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Biden struggles to unravel web of Trump immigration rules

President BidenJoe BidenDefense lawyers for alleged Capitol rioters to get tours of U.S. Capitol Sasse to introduce legislation giving new hires signing bonuses after negative jobs report Three questions about Biden's conservation goals MORE is finding it increasingly difficult to unwind his predecessor’s immigration regulations as the administration grapples with a surge of migrants at the southern border.

Trump officials put in place some 1,000 different immigration measures, according to figures compiled by the Immigration Policy Tracking Project, creating a complex and lengthy process for an administration that is seeking to turn the page on the Trump era.

The administration is trying to unravel those rules in the face of immediate challenges. Officials on Saturday night said the Federal Emergency Management Agency will launch a 90-day effort to care for the influx of unaccompanied migrant children at the U.S.-Mexico border.

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The move comes amid the administration's plea for patience on the immigration front.

“We can't just undo four years of the previous administration's actions overnight. Those actions didn't just neglect our immigration system; they intentionally made it worse. When you add a pandemic to that, it's clear it will take significant time to overcome,” Roberta Jacobson, President Biden’s southern border czar, said at a White House press briefing this past week.

In four years, the Trump administration effectively barred asylum-seekers from entering the U.S., limited green card access for those who might need public assistance, ended protections for immigrants who came to the U.S. amid unrest in their home countries, and created new administrative hurdles for those seeking to migrate or become citizens.

Lucas Guttentag, a professor at Stanford University who runs the Immigration Policy Tracking Project, said one of the overarching goals of the Trump administration was “to grind things to a halt by adopting new restrictions, new requirements, promulgate new regulations and pursue endless policies and directives.”

That was often achieved, he said, through internal methods such as memoranda, guidance documents and legal opinions or through the lengthier rulemaking process.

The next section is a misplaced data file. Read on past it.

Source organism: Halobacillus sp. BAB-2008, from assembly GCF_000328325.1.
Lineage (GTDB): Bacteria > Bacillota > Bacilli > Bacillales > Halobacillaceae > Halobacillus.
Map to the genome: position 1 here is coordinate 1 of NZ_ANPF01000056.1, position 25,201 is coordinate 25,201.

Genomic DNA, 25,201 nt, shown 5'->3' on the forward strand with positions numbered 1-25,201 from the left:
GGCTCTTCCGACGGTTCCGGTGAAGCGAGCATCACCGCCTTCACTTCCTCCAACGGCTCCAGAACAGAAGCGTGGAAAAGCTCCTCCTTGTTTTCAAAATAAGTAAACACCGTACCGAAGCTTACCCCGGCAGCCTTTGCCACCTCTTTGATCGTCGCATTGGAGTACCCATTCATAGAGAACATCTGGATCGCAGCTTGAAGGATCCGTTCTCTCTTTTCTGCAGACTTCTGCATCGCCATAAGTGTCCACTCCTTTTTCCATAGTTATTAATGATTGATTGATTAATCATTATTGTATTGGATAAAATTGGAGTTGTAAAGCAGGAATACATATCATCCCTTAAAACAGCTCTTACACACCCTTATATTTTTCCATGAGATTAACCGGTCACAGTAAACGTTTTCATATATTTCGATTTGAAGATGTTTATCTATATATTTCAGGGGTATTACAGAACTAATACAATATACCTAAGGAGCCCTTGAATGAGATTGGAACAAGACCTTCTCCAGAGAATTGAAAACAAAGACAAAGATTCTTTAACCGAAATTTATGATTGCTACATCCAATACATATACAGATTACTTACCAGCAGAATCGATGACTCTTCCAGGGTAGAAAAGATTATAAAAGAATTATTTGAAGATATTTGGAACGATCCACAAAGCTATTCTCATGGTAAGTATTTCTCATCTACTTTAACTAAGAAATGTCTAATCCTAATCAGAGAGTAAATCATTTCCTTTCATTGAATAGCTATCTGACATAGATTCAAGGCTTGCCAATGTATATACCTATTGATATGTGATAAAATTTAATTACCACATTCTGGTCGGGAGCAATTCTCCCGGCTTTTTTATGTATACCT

“Undoing all of that requires, as to each policy, an assessment of what the replacement ought to be, what the legal requirements are for changing it, and what the operational and logistical challenges are for implementing a new policy,” said Guttentag, who served as a senior counselor at the Department of Homeland Security (DHS) under the Obama administration.

He said the task facing the Biden administration amounts to “bureaucratic archeology” in order to untangle each policy and the multiple ways it may have been implemented.

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Jorge Loweree, policy director at the American Immigration Council, said Trump officials also used a layered approach by combining orders and regulations to take a duplicative approach on some policies.

“It was sort of an all-of-the-above approach using all the levers of power available to the executive branch to short-circuit the system entirely,” he said.

“Each one of those systems will require a deliberative process by the new administration to shield them from litigation challenges,” he added.

The Biden administration has already taken a number of steps to roll back Trump’s legacy on immigration, rolling out a new system for processing asylum claims for those waiting in Mexico and scrapping the public charge rule that would limit green cards for those who might need assistance.

But that’s just the tip of the iceberg, and the administration has already hit roadblocks on other immigration efforts.

A federal judge in Texas halted Biden’s first major immigration order that sought to freeze deportations during his first 100 days in office.